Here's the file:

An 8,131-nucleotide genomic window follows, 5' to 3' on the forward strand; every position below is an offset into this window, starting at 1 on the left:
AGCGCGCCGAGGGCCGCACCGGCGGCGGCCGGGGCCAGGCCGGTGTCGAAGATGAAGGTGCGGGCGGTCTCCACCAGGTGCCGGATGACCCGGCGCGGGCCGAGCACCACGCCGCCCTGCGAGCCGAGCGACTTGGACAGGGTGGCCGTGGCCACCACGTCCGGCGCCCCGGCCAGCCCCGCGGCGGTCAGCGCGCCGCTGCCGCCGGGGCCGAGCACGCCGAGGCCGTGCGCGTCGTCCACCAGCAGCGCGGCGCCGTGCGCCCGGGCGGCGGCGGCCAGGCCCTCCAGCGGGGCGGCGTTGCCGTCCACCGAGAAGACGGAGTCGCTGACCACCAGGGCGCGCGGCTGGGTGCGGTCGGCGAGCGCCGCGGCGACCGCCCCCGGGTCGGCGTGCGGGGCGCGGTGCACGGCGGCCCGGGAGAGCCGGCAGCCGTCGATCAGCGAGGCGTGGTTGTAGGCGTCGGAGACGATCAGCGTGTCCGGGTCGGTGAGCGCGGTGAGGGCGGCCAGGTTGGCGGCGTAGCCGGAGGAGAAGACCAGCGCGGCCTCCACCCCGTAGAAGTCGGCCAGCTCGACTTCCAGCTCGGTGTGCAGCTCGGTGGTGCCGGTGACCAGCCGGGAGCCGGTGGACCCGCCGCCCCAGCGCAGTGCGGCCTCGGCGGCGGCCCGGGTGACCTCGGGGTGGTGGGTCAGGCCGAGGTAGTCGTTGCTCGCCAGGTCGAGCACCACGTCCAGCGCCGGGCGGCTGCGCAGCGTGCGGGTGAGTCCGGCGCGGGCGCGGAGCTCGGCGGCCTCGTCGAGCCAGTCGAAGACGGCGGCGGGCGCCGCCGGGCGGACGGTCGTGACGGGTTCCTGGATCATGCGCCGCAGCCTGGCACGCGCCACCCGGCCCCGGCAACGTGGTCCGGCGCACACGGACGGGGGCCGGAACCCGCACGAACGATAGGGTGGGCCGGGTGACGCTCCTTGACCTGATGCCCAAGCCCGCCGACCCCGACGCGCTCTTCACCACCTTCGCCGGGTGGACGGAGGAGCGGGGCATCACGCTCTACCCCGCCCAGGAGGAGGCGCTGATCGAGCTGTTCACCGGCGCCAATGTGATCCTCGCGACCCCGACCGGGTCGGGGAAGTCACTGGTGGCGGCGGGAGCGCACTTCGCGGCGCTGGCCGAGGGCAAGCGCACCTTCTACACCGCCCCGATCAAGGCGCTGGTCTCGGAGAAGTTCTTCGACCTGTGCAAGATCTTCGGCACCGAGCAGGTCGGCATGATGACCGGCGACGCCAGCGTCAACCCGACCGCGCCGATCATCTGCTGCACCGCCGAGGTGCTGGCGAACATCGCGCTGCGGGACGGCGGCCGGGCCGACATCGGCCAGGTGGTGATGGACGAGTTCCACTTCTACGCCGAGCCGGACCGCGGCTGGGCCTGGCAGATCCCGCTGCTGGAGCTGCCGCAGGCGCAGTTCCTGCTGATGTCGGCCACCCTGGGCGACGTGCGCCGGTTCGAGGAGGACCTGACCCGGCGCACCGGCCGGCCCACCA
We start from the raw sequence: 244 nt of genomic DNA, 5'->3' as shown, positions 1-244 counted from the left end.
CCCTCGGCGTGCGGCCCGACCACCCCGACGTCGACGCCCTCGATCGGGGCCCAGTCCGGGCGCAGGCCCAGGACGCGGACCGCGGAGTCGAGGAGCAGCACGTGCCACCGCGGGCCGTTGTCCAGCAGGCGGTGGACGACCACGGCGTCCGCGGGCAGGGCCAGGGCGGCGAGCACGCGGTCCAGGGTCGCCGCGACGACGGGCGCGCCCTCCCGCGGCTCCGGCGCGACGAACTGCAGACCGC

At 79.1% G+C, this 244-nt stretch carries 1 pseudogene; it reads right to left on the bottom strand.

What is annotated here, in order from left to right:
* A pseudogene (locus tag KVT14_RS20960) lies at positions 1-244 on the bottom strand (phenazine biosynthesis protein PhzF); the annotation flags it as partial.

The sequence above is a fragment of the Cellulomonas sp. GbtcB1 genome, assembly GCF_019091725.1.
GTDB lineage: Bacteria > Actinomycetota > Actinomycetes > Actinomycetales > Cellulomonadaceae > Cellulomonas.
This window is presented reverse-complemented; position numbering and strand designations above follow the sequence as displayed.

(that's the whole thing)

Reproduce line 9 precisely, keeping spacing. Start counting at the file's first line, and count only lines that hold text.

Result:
GTDB lineage: Bacteria > Actinomycetota > Actinomycetes > Actinomycetales > Cellulomonadaceae > Cellulomonas.